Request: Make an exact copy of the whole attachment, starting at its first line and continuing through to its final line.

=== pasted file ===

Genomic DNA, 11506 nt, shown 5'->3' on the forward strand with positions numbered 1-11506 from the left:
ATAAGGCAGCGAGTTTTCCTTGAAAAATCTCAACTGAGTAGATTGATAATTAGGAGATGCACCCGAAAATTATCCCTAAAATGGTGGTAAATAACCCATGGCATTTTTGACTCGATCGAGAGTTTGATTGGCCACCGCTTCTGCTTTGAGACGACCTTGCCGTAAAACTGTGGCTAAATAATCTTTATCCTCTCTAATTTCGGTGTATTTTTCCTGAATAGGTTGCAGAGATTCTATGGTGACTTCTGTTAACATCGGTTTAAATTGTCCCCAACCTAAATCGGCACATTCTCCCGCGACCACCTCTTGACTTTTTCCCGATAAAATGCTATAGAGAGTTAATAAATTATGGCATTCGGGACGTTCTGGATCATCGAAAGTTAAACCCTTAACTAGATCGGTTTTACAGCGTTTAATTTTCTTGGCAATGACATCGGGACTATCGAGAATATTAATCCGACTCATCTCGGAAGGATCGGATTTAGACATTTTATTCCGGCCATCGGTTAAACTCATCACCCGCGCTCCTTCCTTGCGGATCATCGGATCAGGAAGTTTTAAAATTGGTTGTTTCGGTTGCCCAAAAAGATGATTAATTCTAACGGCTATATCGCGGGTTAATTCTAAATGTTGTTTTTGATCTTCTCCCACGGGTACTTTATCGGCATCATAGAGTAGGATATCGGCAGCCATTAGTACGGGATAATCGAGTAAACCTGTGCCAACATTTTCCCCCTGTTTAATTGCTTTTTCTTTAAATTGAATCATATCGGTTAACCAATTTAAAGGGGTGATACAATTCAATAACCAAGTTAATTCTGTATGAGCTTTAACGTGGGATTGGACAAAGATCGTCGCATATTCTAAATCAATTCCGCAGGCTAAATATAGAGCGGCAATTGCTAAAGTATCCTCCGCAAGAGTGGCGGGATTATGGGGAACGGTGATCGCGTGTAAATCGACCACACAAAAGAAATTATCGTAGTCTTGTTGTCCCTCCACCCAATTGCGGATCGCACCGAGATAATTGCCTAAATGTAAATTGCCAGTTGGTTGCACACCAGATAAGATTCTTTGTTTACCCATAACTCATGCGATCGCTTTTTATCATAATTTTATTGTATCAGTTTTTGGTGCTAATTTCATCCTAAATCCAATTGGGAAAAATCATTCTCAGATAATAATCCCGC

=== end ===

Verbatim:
Genomic DNA, 11506 nt, shown 5'->3' on the forward strand with positions numbered 1-11506 from the left:
ATAAGGCAGCGAGTTTTCCTTGAAAAATCTCAACTGAGTAGATTGATAATTAGGAGATGCACCCGAAAATTATCCCTAAAATGGTGGTAAATAACCCATGGCATTTTTGACTCGATCGAGAGTTTGATTGGCCACCGCTTCTGCTTTGAGACGACCTTGCCGTAAAACTGTGGCTAAATAATCTTTATCCTCTCTAATTTCGGTGTATTTTTCCTGAATAGGTTGCAGAGATTCTATGGTGACTTCTGTTAACATCGGTTTAAATTGTCCCCAACCTAAATCGGCACATTCTCCCGCGACCACCTCTTGACTTTTTCCCGATAAAATGCTATAGAGAGTTAATAAATTATGGCATTCGGGACGTTCTGGATCATCGAAAGTTAAACCCTTAACTAGATCGGTTTTACAGCGTTTAATTTTCTTGGCAATGACATCGGGACTATCGAGAATATTAATCCGACTCATCTCGGAAGGATCGGATTTAGACATTTTATTCCGGCCATCGGTTAAACTCATCACCCGCGCTCCTTCCTTGCGGATCATCGGATCAGGAAGTTTTAAAATTGGTTGTTTCGGTTGCCCAAAAAGATGATTAATTCTAACGGCTATATCGCGGGTTAATTCTAAATGTTGTTTTTGATCTTCTCCCACGGGTACTTTATCGGCATCATAGAGTAGGATATCGGCAGCCATTAGTACGGGATAATCGAGTAAACCTGTGCCAACATTTTCCCCCTGTTTAATTGCTTTTTCTTTAAATTGAATCATATCGGTTAACCAATTTAAAGGGGTGATACAATTCAATAACCAAGTTAATTCTGTATGAGCTTTAACGTGGGATTGGACAAAGATCGTCGCATATTCTAAATCAATTCCGCAGGCTAAATATAGAGCGGCAATTGCTAAAGTATCCTCCGCAAGAGTGGCGGGATTATGGGGAACGGTGATCGCGTGTAAATCGACCACACAAAAGAAATTATCGTAGTCTTGTTGTCCCTCCACCCAATTGCGGATCGCACCGAGATAATTGCCTAAATGTAAATTGCCAGTTGGTTGCACACCAGATAAGATTCTTTGTTTACCCATAACTCATGCGATCGCTTTTTATCATAATTTTATTGTATCAGTTTTTGGTGCTAATTTCATCCTAAATCCAATTGGGAAAAATCATTCTCAGATAATAATCCCGC